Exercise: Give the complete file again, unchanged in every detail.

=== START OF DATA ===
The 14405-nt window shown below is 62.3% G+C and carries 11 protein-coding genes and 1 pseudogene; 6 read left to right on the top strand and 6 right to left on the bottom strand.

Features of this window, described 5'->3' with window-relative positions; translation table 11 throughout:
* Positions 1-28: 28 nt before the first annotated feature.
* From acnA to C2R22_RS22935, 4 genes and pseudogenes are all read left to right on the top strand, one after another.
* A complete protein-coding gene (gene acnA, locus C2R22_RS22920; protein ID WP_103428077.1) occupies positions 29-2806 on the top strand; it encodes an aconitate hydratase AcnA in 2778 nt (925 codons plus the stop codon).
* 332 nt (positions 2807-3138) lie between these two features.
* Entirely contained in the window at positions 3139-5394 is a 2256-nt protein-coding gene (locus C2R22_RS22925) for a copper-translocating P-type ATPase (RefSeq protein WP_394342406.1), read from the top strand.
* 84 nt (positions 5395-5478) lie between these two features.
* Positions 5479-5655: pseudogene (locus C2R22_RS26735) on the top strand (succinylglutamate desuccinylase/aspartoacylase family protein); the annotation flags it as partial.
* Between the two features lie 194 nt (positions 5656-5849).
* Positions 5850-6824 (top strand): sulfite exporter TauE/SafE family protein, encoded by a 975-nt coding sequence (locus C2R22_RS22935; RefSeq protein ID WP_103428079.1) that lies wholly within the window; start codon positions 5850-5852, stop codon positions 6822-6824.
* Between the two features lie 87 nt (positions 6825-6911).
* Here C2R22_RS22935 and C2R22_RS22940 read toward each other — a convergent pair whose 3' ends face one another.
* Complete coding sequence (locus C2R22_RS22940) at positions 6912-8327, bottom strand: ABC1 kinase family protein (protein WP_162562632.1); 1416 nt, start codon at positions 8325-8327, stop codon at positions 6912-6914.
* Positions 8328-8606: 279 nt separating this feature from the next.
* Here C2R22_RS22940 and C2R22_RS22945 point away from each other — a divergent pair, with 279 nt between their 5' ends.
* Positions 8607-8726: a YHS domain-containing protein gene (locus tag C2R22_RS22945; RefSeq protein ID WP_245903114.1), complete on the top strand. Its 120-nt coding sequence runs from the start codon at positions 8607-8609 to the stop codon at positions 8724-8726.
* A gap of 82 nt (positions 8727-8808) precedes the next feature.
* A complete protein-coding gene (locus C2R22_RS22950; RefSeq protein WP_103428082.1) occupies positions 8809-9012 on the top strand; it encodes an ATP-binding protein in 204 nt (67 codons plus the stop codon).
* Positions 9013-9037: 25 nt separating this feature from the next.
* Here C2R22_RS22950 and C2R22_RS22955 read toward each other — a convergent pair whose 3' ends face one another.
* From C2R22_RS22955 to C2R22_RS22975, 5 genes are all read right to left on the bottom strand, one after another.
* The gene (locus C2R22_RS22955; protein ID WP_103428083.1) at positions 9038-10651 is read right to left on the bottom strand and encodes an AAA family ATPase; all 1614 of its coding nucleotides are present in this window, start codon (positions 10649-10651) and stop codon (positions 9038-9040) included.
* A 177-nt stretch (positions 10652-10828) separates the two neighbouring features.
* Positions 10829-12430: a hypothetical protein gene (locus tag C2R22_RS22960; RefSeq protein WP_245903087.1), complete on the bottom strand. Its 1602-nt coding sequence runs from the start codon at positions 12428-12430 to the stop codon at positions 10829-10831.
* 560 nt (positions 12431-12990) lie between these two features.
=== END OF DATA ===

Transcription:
The 14405-nt window shown below is 62.3% G+C and carries 11 protein-coding genes and 1 pseudogene; 6 read left to right on the top strand and 6 right to left on the bottom strand.

Features of this window, described 5'->3' with window-relative positions; translation table 11 throughout:
* Positions 1-28: 28 nt before the first annotated feature.
* From acnA to C2R22_RS22935, 4 genes and pseudogenes are all read left to right on the top strand, one after another.
* A complete protein-coding gene (gene acnA, locus C2R22_RS22920; protein ID WP_103428077.1) occupies positions 29-2806 on the top strand; it encodes an aconitate hydratase AcnA in 2778 nt (925 codons plus the stop codon).
* 332 nt (positions 2807-3138) lie between these two features.
* Entirely contained in the window at positions 3139-5394 is a 2256-nt protein-coding gene (locus C2R22_RS22925) for a copper-translocating P-type ATPase (RefSeq protein WP_394342406.1), read from the top strand.
* 84 nt (positions 5395-5478) lie between these two features.
* Positions 5479-5655: pseudogene (locus C2R22_RS26735) on the top strand (succinylglutamate desuccinylase/aspartoacylase family protein); the annotation flags it as partial.
* Between the two features lie 194 nt (positions 5656-5849).
* Positions 5850-6824 (top strand): sulfite exporter TauE/SafE family protein, encoded by a 975-nt coding sequence (locus C2R22_RS22935; RefSeq protein ID WP_103428079.1) that lies wholly within the window; start codon positions 5850-5852, stop codon positions 6822-6824.
* Between the two features lie 87 nt (positions 6825-6911).
* Here C2R22_RS22935 and C2R22_RS22940 read toward each other — a convergent pair whose 3' ends face one another.
* Complete coding sequence (locus C2R22_RS22940) at positions 6912-8327, bottom strand: ABC1 kinase family protein (protein WP_162562632.1); 1416 nt, start codon at positions 8325-8327, stop codon at positions 6912-6914.
* Positions 8328-8606: 279 nt separating this feature from the next.
* Here C2R22_RS22940 and C2R22_RS22945 point away from each other — a divergent pair, with 279 nt between their 5' ends.
* Positions 8607-8726: a YHS domain-containing protein gene (locus tag C2R22_RS22945; RefSeq protein ID WP_245903114.1), complete on the top strand. Its 120-nt coding sequence runs from the start codon at positions 8607-8609 to the stop codon at positions 8724-8726.
* A gap of 82 nt (positions 8727-8808) precedes the next feature.
* A complete protein-coding gene (locus C2R22_RS22950; RefSeq protein WP_103428082.1) occupies positions 8809-9012 on the top strand; it encodes an ATP-binding protein in 204 nt (67 codons plus the stop codon).
* Positions 9013-9037: 25 nt separating this feature from the next.
* Here C2R22_RS22950 and C2R22_RS22955 read toward each other — a convergent pair whose 3' ends face one another.
* From C2R22_RS22955 to C2R22_RS22975, 5 genes are all read right to left on the bottom strand, one after another.
* The gene (locus C2R22_RS22955; protein ID WP_103428083.1) at positions 9038-10651 is read right to left on the bottom strand and encodes an AAA family ATPase; all 1614 of its coding nucleotides are present in this window, start codon (positions 10649-10651) and stop codon (positions 9038-9040) included.
* A 177-nt stretch (positions 10652-10828) separates the two neighbouring features.
* Positions 10829-12430: a hypothetical protein gene (locus tag C2R22_RS22960; RefSeq protein WP_245903087.1), complete on the bottom strand. Its 1602-nt coding sequence runs from the start codon at positions 12428-12430 to the stop codon at positions 10829-10831.
* 560 nt (positions 12431-12990) lie between these two features.